While 2012 showed signs of recovery, 2013 is in fact marked by a decline in FDI intentions annoucements, both in terms of amount and number of projects. This can partly be explained by the climate of political instability created by the dismissal of the Islamist President Mohamed Morsi, the return to power of the military and the anticipated referendum on the new Constitution, finally adopted in January 2014.
Unsurprisingly, the energy sector attracts most of the attention and records twenty or so announcements for an annualised total of €3.2 billion: oil and gas exploration-production projects involving groups from the UAE, Britain, France, the U.S. and other countries. The telecom and banking sectors remain unusually quiet. In contrast, basic sectors responding to the needs of the population demonstrate encouraging momentum: distribution, real estate, construction, and drugs saw the return of investors from the Near and Middle East. Boosted by the growing consumption of confectionery by the Egyptians, in this respect the agrifood industry also attracts Saudi groups as well as British (increase by the Actis fund of its stake in Edita Food Industries), American (creation by the Mars group of a production line for Twix) and Swiss businesses (extension by Nestlé of its ice-cream production plant).
Overall, the Gulf countries remain the largest investors in the country. While the Qataris were very active under Mohamed Morsi's regime, they have made way for other historical support for the Egyptian economy: the United Arab Emirates, Saudi Arabia and Kuwait. American and British investors have also made a return to the Egyptian scene, while the French, Italians and Germans have remained more cautious.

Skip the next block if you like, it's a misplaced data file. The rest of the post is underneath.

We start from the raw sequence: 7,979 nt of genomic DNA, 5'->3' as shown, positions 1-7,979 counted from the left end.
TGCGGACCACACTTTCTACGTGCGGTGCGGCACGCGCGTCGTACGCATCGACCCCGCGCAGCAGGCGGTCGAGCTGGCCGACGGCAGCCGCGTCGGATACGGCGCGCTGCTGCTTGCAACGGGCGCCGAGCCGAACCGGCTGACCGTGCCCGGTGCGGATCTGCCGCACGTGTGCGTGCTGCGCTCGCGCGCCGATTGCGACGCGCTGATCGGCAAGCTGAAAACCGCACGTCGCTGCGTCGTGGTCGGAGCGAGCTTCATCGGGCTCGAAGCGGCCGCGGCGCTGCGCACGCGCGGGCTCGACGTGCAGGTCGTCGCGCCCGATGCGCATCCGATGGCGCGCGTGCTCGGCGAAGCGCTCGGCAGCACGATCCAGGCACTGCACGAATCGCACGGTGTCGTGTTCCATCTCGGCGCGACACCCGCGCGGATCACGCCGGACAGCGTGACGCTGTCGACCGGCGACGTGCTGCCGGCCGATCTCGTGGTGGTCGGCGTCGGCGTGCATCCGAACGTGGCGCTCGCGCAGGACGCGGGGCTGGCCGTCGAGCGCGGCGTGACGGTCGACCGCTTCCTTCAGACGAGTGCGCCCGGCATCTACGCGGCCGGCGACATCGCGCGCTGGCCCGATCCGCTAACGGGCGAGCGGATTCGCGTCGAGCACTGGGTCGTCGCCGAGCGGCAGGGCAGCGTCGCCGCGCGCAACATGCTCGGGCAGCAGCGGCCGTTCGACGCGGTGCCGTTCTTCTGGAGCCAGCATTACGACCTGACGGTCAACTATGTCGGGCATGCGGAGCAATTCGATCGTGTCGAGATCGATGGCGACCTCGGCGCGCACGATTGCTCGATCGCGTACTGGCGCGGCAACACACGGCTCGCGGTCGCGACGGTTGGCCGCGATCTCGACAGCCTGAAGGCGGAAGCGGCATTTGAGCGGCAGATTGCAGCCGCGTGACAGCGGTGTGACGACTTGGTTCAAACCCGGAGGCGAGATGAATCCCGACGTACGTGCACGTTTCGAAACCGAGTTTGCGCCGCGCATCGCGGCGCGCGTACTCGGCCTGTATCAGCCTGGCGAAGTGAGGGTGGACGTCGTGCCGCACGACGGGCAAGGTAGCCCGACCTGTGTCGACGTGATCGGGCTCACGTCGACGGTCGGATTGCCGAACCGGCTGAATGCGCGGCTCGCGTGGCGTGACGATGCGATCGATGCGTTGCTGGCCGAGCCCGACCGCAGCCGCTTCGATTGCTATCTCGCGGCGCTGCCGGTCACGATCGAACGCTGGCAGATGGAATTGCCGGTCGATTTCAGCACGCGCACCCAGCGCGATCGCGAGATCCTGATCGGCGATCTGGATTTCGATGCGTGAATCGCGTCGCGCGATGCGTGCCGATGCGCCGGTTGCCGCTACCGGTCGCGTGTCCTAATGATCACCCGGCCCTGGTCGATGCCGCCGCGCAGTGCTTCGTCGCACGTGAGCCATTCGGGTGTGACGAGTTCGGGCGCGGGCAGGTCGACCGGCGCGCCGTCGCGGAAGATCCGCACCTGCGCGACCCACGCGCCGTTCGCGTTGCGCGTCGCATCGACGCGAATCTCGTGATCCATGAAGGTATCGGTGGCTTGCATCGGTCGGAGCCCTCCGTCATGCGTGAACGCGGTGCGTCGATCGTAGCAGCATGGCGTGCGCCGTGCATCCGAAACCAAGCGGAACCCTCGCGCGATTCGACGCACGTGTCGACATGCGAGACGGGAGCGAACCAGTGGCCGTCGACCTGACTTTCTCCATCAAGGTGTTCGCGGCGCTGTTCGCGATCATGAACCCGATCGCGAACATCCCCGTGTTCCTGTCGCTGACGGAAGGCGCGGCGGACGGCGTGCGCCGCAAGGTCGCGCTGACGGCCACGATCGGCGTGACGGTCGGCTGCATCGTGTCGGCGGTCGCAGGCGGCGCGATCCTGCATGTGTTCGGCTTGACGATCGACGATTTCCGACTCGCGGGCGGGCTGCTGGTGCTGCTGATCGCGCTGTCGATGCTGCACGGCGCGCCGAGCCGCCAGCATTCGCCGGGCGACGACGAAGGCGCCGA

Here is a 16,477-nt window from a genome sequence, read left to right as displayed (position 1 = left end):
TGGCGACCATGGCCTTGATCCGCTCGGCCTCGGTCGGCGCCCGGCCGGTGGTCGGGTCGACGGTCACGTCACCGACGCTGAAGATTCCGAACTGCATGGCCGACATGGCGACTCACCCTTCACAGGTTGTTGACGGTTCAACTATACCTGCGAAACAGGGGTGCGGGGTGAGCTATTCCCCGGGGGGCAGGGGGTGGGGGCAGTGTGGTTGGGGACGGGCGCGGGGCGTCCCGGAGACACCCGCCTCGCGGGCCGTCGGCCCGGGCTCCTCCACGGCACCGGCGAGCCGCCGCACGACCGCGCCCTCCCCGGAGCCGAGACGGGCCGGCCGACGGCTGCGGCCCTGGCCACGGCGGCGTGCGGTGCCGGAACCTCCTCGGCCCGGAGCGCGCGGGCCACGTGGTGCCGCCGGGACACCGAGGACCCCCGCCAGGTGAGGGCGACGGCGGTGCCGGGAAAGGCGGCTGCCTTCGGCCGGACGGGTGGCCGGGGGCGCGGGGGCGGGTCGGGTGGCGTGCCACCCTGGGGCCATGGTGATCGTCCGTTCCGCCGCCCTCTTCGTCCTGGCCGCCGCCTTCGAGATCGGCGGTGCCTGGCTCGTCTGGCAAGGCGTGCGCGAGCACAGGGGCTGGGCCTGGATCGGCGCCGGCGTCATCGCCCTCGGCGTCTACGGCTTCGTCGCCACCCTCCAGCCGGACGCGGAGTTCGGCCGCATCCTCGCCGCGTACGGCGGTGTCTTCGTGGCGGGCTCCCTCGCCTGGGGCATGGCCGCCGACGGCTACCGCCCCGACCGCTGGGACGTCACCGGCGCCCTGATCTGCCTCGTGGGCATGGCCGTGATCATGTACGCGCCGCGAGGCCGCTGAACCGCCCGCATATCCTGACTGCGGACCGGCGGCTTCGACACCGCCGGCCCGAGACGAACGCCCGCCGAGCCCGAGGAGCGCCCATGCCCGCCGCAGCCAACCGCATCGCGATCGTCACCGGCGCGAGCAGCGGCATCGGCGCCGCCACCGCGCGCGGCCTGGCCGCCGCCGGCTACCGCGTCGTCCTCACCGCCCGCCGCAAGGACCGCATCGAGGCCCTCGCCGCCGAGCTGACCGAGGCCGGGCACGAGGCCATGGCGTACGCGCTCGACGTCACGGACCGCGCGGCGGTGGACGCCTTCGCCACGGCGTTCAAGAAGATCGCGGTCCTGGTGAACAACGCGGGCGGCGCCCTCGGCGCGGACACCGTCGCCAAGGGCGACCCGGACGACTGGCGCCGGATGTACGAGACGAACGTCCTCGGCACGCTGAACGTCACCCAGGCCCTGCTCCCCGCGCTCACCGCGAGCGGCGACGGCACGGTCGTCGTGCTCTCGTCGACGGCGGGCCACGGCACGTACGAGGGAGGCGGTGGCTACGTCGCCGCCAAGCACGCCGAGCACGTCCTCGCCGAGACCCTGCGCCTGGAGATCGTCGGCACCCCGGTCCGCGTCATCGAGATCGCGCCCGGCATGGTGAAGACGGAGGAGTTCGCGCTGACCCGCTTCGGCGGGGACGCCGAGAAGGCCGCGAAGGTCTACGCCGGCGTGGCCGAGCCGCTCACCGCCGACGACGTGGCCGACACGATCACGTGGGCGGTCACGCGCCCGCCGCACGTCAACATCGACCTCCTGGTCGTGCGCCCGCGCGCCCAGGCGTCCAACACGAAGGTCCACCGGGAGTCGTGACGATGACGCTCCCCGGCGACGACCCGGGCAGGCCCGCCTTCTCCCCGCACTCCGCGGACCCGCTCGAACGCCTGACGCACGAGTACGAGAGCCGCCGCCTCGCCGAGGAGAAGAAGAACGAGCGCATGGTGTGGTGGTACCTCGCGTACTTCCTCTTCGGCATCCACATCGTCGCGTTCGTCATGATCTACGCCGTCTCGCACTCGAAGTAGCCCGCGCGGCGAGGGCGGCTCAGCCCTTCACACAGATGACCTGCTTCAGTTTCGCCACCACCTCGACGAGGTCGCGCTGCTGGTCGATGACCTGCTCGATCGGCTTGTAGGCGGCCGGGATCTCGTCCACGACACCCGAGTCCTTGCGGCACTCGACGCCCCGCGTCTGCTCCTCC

With regard to types of projects announced, licences and PPP record a strong increase, due to investment procedures in the hydrocarbons sector. Greenfield investments, which were the majority before 2011, continue to fall, while expansions remain stable. International partnerships are contracting sharply. In accordance with the trend over the past ten years, chain stores, shops and franchises remain the preferred partnership type.
In early 2013, Mohamed Morsi aroused the concern by announcing the suspension of the privatisation programme. This decision was made following forty or so court proceedings to cancel the privatisation of enterprises launched under the Mubarak regime. Investors faced with the return of their company into the bosom of the State then turned to international arbitration to redress the situation.
To win back international confidence, the new government adopted a series of decrees from the end of 2013 aiming to facilitate the settlement of disputes and to improve information transparency. A committee chaired by the Prime Minister was set up to resolve disputes between investors and the government and actions have been put in place to facilitate arbitration. Measures in favour of adopting international accounting and auditing standards have also been taken. Finally, in mid-2014, Egypt signed up to the Arab Anti-Corruption Convention.
The new government also defined priority sectors: infrastructure, energy, including renewable, education and health. In order to stimulate private investment in these sectors, reforms were adopted and major projects launched: the development of the Suez Canal, the governorates of Upper Egypt (including the creation of the 'Qena-Safaga -Quseir' mining triangle) and the green city of El Alamein.